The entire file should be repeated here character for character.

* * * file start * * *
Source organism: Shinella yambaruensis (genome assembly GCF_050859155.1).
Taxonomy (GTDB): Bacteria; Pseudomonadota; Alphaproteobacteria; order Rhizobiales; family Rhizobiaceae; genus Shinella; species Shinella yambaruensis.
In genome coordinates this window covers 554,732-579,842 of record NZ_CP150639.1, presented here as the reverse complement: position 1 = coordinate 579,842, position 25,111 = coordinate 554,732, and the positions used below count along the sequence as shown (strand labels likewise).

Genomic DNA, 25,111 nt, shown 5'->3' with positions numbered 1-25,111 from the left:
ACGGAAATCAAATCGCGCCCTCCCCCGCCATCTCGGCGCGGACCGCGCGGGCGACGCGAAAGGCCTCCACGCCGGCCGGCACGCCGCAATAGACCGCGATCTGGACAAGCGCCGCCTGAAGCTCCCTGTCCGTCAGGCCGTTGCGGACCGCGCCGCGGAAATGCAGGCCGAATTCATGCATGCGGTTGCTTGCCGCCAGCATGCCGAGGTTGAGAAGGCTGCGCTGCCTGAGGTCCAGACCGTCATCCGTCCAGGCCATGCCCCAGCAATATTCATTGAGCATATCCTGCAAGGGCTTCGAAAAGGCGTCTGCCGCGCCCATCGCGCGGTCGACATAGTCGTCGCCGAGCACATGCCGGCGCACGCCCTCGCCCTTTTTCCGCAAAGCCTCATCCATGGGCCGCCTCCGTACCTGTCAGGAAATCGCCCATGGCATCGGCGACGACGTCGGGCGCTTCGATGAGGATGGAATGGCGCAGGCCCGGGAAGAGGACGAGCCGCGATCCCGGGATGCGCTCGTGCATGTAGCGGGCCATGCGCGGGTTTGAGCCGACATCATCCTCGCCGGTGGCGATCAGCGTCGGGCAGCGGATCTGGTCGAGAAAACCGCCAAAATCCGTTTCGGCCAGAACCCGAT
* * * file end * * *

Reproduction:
Source organism: Shinella yambaruensis (genome assembly GCF_050859155.1).
Taxonomy (GTDB): Bacteria; Pseudomonadota; Alphaproteobacteria; order Rhizobiales; family Rhizobiaceae; genus Shinella; species Shinella yambaruensis.
In genome coordinates this window covers 554,732-579,842 of record NZ_CP150639.1, presented here as the reverse complement: position 1 = coordinate 579,842, position 25,111 = coordinate 554,732, and the positions used below count along the sequence as shown (strand labels likewise).

Genomic DNA, 25,111 nt, shown 5'->3' with positions numbered 1-25,111 from the left:
ACGGAAATCAAATCGCGCCCTCCCCCGCCATCTCGGCGCGGACCGCGCGGGCGACGCGAAAGGCCTCCACGCCGGCCGGCACGCCGCAATAGACCGCGATCTGGACAAGCGCCGCCTGAAGCTCCCTGTCCGTCAGGCCGTTGCGGACCGCGCCGCGGAAATGCAGGCCGAATTCATGCATGCGGTTGCTTGCCGCCAGCATGCCGAGGTTGAGAAGGCTGCGCTGCCTGAGGTCCAGACCGTCATCCGTCCAGGCCATGCCCCAGCAATATTCATTGAGCATATCCTGCAAGGGCTTCGAAAAGGCGTCTGCCGCGCCCATCGCGCGGTCGACATAGTCGTCGCCGAGCACATGCCGGCGCACGCCCTCGCCCTTTTTCCGCAAAGCCTCATCCATGGGCCGCCTCCGTACCTGTCAGGAAATCGCCCATGGCATCGGCGACGACGTCGGGCGCTTCGATGAGGATGGAATGGCGCAGGCCCGGGAAGAGGACGAGCCGCGATCCCGGGATGCGCTCGTGCATGTAGCGGGCCATGCGCGGGTTTGAGCCGACATCATCCTCGCCGGTGGCGATCAGCGTCGGGCAGCGGATCTGGTCGAGAAAACCGCCAAAATCCGTTTCGGCCAGAACCCGAT